Latexify.jl is a package which supplies functions for producing $\LaTeX$ formatted strings from Julia objects. The package allows for latexification of a many different kinds of Julia object and it can output several different $\LaTeX$ or Markdown environments.

A small teaser:

using Latexify
m = [2//3 "e^(-c*t)" 1+3im; :(x/(x+k_1)) "gamma(n)" :(log10(x))]
\[\begin{equation} \left[ \begin{array}{ccc} \frac{2}{3} & e^{ - c \cdot t} & 1+3\textit{i} \\ \frac{x}{x + k_{1}} & \Gamma\left( n \right) & \log_{10}\left( x \right) \\ \end{array} \right] \end{equation}\]

Supported input

This package supplies functionality for latexifying objects of the following types:


julia> str = "x/(2*k_1+x^2)"
julia> latexify(str)
\[\frac{x}{2 \cdot k_{1} + x^{2}}\]

Supported output

Latexify has support for generating a range of different $\LaTeX$ environments. The main function of the package, latexify(), automatically picks a suitable output environment based on the type(s) of the input. However, you can override this by passing the keyword argument env =. The following environments are available:

no env:rawLatexifies an object and returns a $\LaTeX$ formatted string. If the input is an array it will be recursed and all its elements latexified. This function does not surround the resulting string in any $\LaTeX$ environments.
Inline:inlinelatexify the input and surround it with $$ for inline rendering.
Align:alignLatexifies input and surrounds it with an align environment. Useful for systems of equations and such fun stuff.
Array:arrayLatexify the elements of an Array or a Dict and output them in a $\LaTeX$ array.
Tabular:table or :tabularLatexify the elements of an array and output a tabular environment. Note that tabular is not supported by MathJax and will therefore not be rendered in Jupyter, etc.
Markdown Table:mdtableOutput a Markdown table. This will be rendered nicely by Jupyter, etc.
Markdown Text:mdtextOutput and render any string which can be parsed into Markdown. This is really nothing but a call to Base.Markdown.parse(), but it does the trick. Useful for rendering bullet lists and such things.
Chemical arrow notation:chem, :chemical, :arrow or :arrowsLatexify an AbstractReactionNetwork to $\LaTeX$ formatted chemical arrow notation using mhchem.

Modifying the output

Some of the different outputs can be modified using keyword arguments. You can for example transpose an array with transpose=true or specify a header of a table or mdtable with header=[]. For more options, see the List of possible arguments.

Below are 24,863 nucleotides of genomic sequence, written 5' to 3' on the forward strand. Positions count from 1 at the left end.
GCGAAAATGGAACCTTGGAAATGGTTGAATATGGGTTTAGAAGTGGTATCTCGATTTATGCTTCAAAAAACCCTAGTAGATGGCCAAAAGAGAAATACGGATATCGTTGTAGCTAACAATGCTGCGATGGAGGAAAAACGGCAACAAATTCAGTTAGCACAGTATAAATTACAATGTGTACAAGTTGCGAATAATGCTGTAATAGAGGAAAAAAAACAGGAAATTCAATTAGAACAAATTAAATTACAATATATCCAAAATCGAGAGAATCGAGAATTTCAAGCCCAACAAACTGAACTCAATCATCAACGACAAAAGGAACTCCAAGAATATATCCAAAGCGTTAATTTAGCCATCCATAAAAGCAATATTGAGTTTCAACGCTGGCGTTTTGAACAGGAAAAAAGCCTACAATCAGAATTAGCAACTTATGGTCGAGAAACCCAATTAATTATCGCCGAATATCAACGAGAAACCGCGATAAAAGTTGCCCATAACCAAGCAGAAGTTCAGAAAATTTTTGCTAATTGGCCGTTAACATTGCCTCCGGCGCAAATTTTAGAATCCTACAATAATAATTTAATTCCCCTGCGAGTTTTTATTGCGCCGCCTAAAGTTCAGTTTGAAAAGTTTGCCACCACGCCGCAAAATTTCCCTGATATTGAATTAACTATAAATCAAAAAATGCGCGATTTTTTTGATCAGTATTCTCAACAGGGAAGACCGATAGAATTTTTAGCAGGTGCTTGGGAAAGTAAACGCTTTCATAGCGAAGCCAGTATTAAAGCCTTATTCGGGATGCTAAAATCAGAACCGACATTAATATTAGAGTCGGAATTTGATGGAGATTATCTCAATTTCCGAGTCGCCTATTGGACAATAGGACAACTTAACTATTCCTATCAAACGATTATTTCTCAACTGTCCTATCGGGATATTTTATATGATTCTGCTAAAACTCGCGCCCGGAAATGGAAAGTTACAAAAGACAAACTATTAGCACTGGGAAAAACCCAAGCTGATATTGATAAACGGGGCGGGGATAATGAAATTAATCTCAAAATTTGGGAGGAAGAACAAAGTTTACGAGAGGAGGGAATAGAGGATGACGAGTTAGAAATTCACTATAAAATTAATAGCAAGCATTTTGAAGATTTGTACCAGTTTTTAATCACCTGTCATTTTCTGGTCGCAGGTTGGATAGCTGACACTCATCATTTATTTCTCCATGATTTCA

Printing vs displaying

latexify() returns a LaTeXString. Using display() on such a string will try to render it.

latexify("x/y") |> display

Using print() will output text which is formatted for latex.

latexify("x/y") |> print

Number formatting

You can control the formatting of numbers by passing the keyword argument fmt. This will be passed on to Printf, have a read there for more information.


latexify(12345.678; fmt="%.1e")
latexify([12893.1 1.328e2; "x/y" 7832//2378]; fmt="%.1e")
\[\begin{equation} \left[ \begin{array}{cc} 1.3e+04 & 1.3e+02 \\ \frac{x}{y} & \frac{3916}{1189} \\ \end{array} \right] \end{equation}\]

Automatic copying to clipboard

The strings that you would see when using print on any of the above functions can be automatically copied to the clipboard if you so specify. Since I do not wish to mess with your clipboard without you knowing it, this feature must be activated by you.

To do so, run


To once again disable the feature, pass false to the same function.

The copying to the clipboard will now occur at every call to a Latexify.jl function, regardless of how you chose to display the output.

Automatic displaying of result

You can toggle whether the result should be automatically displayed. Instead of

latexify("x/y") |> display
## or
display( latexify("x/y") )

one can toggle automatic display by:


after which all calls to latexify will automatically be displayed. This can be rather convenient, but it can also cause a lot of unwanted printouts if you are using latexify in any form of loop. You can turn off this behaviour again by passing false to the same function.

Legacy support

Latexify.jl has stopped supporting Julia versions older than 0.7. This does not mean that you cannot use Latexify with earlier versions, just that these will not get new features. Latexify.jl's release v0.4.1 was the last which supported Julia 0.6. Choose that release in the dropdown menu if you want to see that documentation.